LAKE PLACID - Dede Scozzafava said Wednesday that state officials want to foster a dialogue with local governments in the Adirondack Park and across the state on ways to improve their efficiency and share services.
The former North Country Assemblywoman, who lives in Gouverneur, was appointed in January by Gov. Andrew Cuomo to be deputy secretary for local government at the Department of State. She was the keynote speaker Wednesday at the state Adirondack Park Agency's Local Government Day Conference, held at the Crowne Plaza Resort in Lake Placid.
"My perspective from the local government unit in the Department of State is not to tell towns and villages what you need to do," Scozzafava told the crowd of elected officials and planners from across the Park. "It's to enter into a dialogue so we can communicate about how we, at all different levels of government, can be more effective and more efficient."
Former state Assemblywoman Dede Scozzafava, now deputy secretary for local government at the Department of State and the department’s designee to the state Adirondack Park Agency board, speaks at Wednesday’s APA Local Government Conference in Lake Placid.
(Enterprise photo — Chris Knight)
Scozzafava said the state is working to clean up its own house. She said the Spending and Government Efficiency commission appointed by Cuomo is "thoroughly reviewing" every state agency for redundancies, overlapping operations and unnecessary mandates. She said it's the first time in her 12 years in Albany that she's seen that level of inter-agency analysis.
Meanwhile, Scozzafava said the Department of State's Local Government Services unit is creating regional teams to work with towns and villages to find ways they can be more efficient. Those solutions can't be one-size-fits-all, she said.
"A lot of you are already sharing services," Scozzafava said. "You're doing what you can with not a lot of resources and coming up with ideas. We understand the challenges you're facing in the Adirondack Park. We understand the strengths of this area and we want to hear what we can do to try to be helpful."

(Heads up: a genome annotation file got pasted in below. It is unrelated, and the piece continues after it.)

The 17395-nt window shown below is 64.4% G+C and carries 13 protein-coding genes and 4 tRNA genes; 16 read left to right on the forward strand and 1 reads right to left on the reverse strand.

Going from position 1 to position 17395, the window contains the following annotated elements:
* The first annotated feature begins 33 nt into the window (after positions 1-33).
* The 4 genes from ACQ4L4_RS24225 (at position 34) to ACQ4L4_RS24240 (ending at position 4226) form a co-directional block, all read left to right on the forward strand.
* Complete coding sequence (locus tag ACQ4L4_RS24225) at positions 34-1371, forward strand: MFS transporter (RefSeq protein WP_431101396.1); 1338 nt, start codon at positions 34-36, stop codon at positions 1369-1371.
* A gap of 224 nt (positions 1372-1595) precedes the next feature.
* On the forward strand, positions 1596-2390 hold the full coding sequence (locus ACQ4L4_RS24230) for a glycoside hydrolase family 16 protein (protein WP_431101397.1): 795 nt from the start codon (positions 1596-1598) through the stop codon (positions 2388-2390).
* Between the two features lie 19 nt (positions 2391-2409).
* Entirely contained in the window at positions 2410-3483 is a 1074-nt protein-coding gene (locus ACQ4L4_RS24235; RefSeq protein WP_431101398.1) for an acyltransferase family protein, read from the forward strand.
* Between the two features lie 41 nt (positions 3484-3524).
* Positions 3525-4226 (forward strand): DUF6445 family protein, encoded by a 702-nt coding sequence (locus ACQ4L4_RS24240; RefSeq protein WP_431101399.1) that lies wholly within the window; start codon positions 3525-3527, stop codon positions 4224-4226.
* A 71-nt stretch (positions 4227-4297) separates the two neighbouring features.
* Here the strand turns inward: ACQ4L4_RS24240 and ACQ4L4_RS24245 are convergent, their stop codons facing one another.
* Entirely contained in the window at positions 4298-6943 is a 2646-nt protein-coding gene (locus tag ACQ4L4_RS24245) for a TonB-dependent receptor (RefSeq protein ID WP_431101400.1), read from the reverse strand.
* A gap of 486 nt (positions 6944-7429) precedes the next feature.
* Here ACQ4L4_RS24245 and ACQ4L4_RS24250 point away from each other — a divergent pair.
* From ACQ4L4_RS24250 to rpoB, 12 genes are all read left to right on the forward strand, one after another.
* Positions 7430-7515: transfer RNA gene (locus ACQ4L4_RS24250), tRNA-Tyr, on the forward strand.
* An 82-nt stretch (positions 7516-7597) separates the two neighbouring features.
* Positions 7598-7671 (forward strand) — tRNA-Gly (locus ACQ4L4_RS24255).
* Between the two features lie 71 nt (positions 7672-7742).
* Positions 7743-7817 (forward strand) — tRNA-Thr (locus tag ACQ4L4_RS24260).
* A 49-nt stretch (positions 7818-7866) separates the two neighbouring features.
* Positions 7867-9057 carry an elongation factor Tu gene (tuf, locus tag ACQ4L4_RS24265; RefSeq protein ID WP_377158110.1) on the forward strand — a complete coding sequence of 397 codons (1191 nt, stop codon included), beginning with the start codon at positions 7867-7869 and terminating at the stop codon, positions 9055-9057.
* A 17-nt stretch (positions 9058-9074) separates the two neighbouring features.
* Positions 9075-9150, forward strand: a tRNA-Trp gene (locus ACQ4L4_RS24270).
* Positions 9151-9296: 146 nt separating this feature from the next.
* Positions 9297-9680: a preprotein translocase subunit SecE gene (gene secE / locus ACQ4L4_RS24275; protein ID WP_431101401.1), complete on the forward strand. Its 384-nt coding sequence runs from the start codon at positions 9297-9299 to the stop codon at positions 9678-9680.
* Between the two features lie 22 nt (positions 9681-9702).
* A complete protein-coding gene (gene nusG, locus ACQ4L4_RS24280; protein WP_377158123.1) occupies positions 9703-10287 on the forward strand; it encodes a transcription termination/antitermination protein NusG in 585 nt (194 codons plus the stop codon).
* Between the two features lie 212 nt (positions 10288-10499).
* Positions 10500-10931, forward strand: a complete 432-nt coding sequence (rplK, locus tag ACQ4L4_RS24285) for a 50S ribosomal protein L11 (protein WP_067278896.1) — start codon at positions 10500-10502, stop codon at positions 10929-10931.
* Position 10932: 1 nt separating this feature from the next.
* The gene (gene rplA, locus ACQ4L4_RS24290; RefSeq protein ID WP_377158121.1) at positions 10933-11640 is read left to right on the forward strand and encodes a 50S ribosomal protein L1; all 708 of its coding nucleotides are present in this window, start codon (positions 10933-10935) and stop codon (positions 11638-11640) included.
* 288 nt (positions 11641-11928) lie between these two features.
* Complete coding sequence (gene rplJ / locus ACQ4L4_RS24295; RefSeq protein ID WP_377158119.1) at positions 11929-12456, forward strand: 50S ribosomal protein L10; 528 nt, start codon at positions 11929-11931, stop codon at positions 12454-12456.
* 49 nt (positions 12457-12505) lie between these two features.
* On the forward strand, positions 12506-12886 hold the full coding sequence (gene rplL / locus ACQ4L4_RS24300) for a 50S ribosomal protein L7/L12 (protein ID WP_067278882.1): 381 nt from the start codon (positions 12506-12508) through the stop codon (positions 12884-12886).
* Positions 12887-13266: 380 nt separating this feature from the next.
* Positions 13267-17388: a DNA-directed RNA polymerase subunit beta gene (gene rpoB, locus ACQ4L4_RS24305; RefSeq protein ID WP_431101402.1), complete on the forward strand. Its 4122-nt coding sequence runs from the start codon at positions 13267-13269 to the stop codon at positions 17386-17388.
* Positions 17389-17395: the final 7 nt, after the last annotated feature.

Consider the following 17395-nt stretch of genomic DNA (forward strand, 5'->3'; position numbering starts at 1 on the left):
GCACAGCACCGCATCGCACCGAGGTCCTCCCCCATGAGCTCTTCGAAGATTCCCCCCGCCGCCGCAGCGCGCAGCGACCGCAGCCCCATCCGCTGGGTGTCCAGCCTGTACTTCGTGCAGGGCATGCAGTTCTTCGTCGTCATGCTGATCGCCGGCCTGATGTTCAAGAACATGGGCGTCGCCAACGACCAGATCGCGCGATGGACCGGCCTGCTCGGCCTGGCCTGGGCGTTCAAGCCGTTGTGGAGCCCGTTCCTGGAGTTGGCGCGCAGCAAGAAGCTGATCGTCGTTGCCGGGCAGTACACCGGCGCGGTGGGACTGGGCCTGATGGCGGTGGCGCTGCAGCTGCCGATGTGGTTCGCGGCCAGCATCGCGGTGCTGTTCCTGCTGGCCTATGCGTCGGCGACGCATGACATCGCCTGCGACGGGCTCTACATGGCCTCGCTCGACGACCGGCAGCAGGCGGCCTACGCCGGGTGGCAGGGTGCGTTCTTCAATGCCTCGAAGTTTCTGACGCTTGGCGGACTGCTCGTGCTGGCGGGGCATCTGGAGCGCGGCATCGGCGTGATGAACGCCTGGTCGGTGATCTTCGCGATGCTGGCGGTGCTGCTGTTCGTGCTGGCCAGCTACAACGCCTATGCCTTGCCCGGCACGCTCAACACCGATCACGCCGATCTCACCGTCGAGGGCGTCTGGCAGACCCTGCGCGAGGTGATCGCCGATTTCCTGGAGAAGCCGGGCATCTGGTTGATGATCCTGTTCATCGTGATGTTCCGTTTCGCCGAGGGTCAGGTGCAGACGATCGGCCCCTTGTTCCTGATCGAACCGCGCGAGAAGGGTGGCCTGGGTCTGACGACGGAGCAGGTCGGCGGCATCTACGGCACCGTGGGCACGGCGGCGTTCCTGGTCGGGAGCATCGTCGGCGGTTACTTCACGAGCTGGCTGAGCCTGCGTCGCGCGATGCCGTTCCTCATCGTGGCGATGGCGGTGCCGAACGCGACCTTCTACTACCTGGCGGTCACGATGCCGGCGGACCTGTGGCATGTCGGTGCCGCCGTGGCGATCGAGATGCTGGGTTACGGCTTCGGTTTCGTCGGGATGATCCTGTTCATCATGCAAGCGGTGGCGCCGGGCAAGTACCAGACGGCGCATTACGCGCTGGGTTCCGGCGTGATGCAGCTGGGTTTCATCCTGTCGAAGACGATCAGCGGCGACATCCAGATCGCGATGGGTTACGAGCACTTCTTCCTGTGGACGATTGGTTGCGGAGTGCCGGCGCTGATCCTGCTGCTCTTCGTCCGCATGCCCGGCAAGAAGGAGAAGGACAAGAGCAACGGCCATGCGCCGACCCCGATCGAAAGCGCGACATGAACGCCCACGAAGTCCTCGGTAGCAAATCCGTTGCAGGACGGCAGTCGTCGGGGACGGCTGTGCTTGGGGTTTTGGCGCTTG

Scozzafava said the Department of State has $79 million in grant funding available this year for local government efficiency projects, an increase from last year's $4 million allocation.
Her appearance at Local Government Day comes just over a month after she took a seat as the Department of State designee on the APA board. She's been at the February and March agency meetings.
Asked what approach she'll bring to issues on the agency's agenda, Scozzafava said, "We're all in this together."
"We have to figure out how we can balance the resources we have with the needs we have," she said. "Yes, I come from local government, but I also have 20 years of private business experience, time in the Assembly and time in other entities. Sometimes we always look to be on opposite sides, and I think there are a lot of issues that we can be on the same side. It's like Mom always said: 'Sometimes you just have to listen a little more than you talk.'"
APA Chairman Curt Stiles said Scozzafava brings "a tremendous background and experience" to the agency.
"I can't think of a better person in terms of background to serve on the Park Agency board and represent the interests of local government in the North Country," he said.
Contact Chris Knight at 518-891-2600 ext. 24 or firstname.lastname@example.org.